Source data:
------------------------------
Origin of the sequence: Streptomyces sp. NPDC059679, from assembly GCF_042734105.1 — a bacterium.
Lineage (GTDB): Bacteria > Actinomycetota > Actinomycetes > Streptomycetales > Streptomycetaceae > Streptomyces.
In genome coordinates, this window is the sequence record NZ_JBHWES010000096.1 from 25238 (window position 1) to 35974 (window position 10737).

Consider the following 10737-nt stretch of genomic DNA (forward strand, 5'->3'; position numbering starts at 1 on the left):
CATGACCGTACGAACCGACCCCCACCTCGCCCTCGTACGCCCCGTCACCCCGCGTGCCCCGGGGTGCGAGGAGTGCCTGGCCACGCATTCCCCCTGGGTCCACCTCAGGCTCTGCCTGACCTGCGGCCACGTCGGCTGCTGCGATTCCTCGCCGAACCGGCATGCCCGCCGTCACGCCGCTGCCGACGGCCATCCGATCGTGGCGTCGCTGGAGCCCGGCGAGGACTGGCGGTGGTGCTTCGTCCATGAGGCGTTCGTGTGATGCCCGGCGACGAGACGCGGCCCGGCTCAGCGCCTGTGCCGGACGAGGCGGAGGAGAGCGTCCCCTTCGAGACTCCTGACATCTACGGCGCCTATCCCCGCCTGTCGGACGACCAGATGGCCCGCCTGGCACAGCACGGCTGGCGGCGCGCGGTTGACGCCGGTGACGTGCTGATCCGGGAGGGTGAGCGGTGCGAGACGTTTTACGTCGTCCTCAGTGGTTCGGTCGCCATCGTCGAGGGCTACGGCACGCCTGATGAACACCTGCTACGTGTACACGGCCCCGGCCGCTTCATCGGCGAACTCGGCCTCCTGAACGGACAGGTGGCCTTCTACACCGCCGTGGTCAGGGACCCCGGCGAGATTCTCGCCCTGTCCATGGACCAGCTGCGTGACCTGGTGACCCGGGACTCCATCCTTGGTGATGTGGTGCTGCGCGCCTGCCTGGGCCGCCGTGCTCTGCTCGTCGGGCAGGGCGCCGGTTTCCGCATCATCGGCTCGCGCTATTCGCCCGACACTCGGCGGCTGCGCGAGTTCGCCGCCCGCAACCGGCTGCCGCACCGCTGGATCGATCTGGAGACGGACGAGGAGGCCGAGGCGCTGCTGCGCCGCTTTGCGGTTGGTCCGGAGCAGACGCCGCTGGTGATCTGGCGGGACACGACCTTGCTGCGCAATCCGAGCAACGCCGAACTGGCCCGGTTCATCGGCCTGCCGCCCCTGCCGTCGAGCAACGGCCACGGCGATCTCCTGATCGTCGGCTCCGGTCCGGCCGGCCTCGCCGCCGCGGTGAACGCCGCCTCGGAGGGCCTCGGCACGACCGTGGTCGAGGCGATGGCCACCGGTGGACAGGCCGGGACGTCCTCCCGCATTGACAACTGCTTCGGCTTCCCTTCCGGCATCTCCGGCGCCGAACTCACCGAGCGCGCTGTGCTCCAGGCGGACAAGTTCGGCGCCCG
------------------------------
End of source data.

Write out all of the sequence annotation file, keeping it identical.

Origin of the sequence: Streptomyces sp. NPDC059679, from assembly GCF_042734105.1 — a bacterium.
Lineage (GTDB): Bacteria > Actinomycetota > Actinomycetes > Streptomycetales > Streptomycetaceae > Streptomyces.
In genome coordinates, this window is the sequence record NZ_JBHWES010000096.1 from 25238 (window position 1) to 35974 (window position 10737).

Consider the following 10737-nt stretch of genomic DNA (forward strand, 5'->3'; position numbering starts at 1 on the left):
CATGACCGTACGAACCGACCCCCACCTCGCCCTCGTACGCCCCGTCACCCCGCGTGCCCCGGGGTGCGAGGAGTGCCTGGCCACGCATTCCCCCTGGGTCCACCTCAGGCTCTGCCTGACCTGCGGCCACGTCGGCTGCTGCGATTCCTCGCCGAACCGGCATGCCCGCCGTCACGCCGCTGCCGACGGCCATCCGATCGTGGCGTCGCTGGAGCCCGGCGAGGACTGGCGGTGGTGCTTCGTCCATGAGGCGTTCGTGTGATGCCCGGCGACGAGACGCGGCCCGGCTCAGCGCCTGTGCCGGACGAGGCGGAGGAGAGCGTCCCCTTCGAGACTCCTGACATCTACGGCGCCTATCCCCGCCTGTCGGACGACCAGATGGCCCGCCTGGCACAGCACGGCTGGCGGCGCGCGGTTGACGCCGGTGACGTGCTGATCCGGGAGGGTGAGCGGTGCGAGACGTTTTACGTCGTCCTCAGTGGTTCGGTCGCCATCGTCGAGGGCTACGGCACGCCTGATGAACACCTGCTACGTGTACACGGCCCCGGCCGCTTCATCGGCGAACTCGGCCTCCTGAACGGACAGGTGGCCTTCTACACCGCCGTGGTCAGGGACCCCGGCGAGATTCTCGCCCTGTCCATGGACCAGCTGCGTGACCTGGTGACCCGGGACTCCATCCTTGGTGATGTGGTGCTGCGCGCCTGCCTGGGCCGCCGTGCTCTGCTCGTCGGGCAGGGCGCCGGTTTCCGCATCATCGGCTCGCGCTATTCGCCCGACACTCGGCGGCTGCGCGAGTTCGCCGCCCGCAACCGGCTGCCGCACCGCTGGATCGATCTGGAGACGGACGAGGAGGCCGAGGCGCTGCTGCGCCGCTTTGCGGTTGGTCCGGAGCAGACGCCGCTGGTGATCTGGCGGGACACGACCTTGCTGCGCAATCCGAGCAACGCCGAACTGGCCCGGTTCATCGGCCTGCCGCCCCTGCCGTCGAGCAACGGCCACGGCGATCTCCTGATCGTCGGCTCCGGTCCGGCCGGCCTCGCCGCCGCGGTGAACGCCGCCTCGGAGGGCCTCGGCACGACCGTGGTCGAGGCGATGGCCACCGGTGGACAGGCCGGGACGTCCTCCCGCATTGACAACTGCTTCGGCTTCCCTTCCGGCATCTCCGGCGCCGAACTCACCGAGCGCGCTGTGCTCCAGGCGGACAAGTTCGGCGCCCG